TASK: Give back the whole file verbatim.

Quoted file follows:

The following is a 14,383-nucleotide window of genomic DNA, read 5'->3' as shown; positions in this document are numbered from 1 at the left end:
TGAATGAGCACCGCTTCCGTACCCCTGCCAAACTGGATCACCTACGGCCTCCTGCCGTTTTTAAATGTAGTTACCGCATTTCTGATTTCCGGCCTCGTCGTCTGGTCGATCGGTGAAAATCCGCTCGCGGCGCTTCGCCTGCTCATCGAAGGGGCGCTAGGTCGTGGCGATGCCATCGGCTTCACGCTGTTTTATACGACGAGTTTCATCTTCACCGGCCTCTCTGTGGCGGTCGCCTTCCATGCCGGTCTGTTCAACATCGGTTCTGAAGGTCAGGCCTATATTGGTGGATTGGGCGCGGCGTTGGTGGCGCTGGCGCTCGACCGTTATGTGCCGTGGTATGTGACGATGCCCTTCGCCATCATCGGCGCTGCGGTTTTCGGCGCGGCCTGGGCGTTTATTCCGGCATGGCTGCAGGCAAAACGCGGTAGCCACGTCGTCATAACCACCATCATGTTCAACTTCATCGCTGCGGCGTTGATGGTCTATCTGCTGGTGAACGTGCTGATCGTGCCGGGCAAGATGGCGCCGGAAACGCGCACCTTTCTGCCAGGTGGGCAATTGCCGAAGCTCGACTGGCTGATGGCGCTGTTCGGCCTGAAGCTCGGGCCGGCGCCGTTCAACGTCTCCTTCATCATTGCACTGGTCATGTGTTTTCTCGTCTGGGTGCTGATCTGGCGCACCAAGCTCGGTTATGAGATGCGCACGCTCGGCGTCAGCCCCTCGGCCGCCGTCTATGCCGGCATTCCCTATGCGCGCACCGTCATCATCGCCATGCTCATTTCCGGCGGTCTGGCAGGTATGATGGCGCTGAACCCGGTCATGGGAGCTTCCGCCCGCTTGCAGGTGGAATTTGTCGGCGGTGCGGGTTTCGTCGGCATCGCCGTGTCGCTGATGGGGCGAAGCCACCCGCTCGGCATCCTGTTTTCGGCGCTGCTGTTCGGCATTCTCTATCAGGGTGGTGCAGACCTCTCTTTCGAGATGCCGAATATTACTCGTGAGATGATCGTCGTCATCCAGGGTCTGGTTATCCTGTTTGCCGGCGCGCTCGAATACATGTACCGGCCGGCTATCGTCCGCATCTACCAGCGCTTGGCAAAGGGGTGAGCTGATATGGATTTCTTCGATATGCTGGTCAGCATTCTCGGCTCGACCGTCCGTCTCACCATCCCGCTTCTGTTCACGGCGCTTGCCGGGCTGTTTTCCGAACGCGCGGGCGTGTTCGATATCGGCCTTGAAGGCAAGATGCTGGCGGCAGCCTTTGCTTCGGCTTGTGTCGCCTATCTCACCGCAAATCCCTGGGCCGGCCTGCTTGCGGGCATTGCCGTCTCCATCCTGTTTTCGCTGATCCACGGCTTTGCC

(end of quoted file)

The following is a 14,383-nucleotide window of genomic DNA, read 5'->3' as shown; positions in this document are numbered from 1 at the left end:
TGAATGAGCACCGCTTCCGTACCCCTGCCAAACTGGATCACCTACGGCCTCCTGCCGTTTTTAAATGTAGTTACCGCATTTCTGATTTCCGGCCTCGTCGTCTGGTCGATCGGTGAAAATCCGCTCGCGGCGCTTCGCCTGCTCATCGAAGGGGCGCTAGGTCGTGGCGATGCCATCGGCTTCACGCTGTTTTATACGACGAGTTTCATCTTCACCGGCCTCTCTGTGGCGGTCGCCTTCCATGCCGGTCTGTTCAACATCGGTTCTGAAGGTCAGGCCTATATTGGTGGATTGGGCGCGGCGTTGGTGGCGCTGGCGCTCGACCGTTATGTGCCGTGGTATGTGACGATGCCCTTCGCCATCATCGGCGCTGCGGTTTTCGGCGCGGCCTGGGCGTTTATTCCGGCATGGCTGCAGGCAAAACGCGGTAGCCACGTCGTCATAACCACCATCATGTTCAACTTCATCGCTGCGGCGTTGATGGTCTATCTGCTGGTGAACGTGCTGATCGTGCCGGGCAAGATGGCGCCGGAAACGCGCACCTTTCTGCCAGGTGGGCAATTGCCGAAGCTCGACTGGCTGATGGCGCTGTTCGGCCTGAAGCTCGGGCCGGCGCCGTTCAACGTCTCCTTCATCATTGCACTGGTCATGTGTTTTCTCGTCTGGGTGCTGATCTGGCGCACCAAGCTCGGTTATGAGATGCGCACGCTCGGCGTCAGCCCCTCGGCCGCCGTCTATGCCGGCATTCCCTATGCGCGCACCGTCATCATCGCCATGCTCATTTCCGGCGGTCTGGCAGGTATGATGGCGCTGAACCCGGTCATGGGAGCTTCCGCCCGCTTGCAGGTGGAATTTGTCGGCGGTGCGGGTTTCGTCGGCATCGCCGTGTCGCTGATGGGGCGAAGCCACCCGCTCGGCATCCTGTTTTCGGCGCTGCTGTTCGGCATTCTCTATCAGGGTGGTGCAGACCTCTCTTTCGAGATGCCGAATATTACTCGTGAGATGATCGTCGTCATCCAGGGTCTGGTTATCCTGTTTGCCGGCGCGCTCGAATACATGTACCGGCCGGCTATCGTCCGCATCTACCAGCGCTTGGCAAAGGGGTGAGCTGATATGGATTTCTTCGATATGCTGGTCAGCATTCTCGGCTCGACCGTCCGTCTCACCATCCCGCTTCTGTTCACGGCGCTTGCCGGGCTGTTTTCCGAACGCGCGGGCGTGTTCGATATCGGCCTTGAAGGCAAGATGCTGGCGGCAGCCTTTGCTTCGGCTTGTGTCGCCTATCTCACCGCAAATCCCTGGGCCGGCCTGCTTGCGGGCATTGCCGTCTCCATCCTGTTTTCGCTGATCCACGGCTTTGCC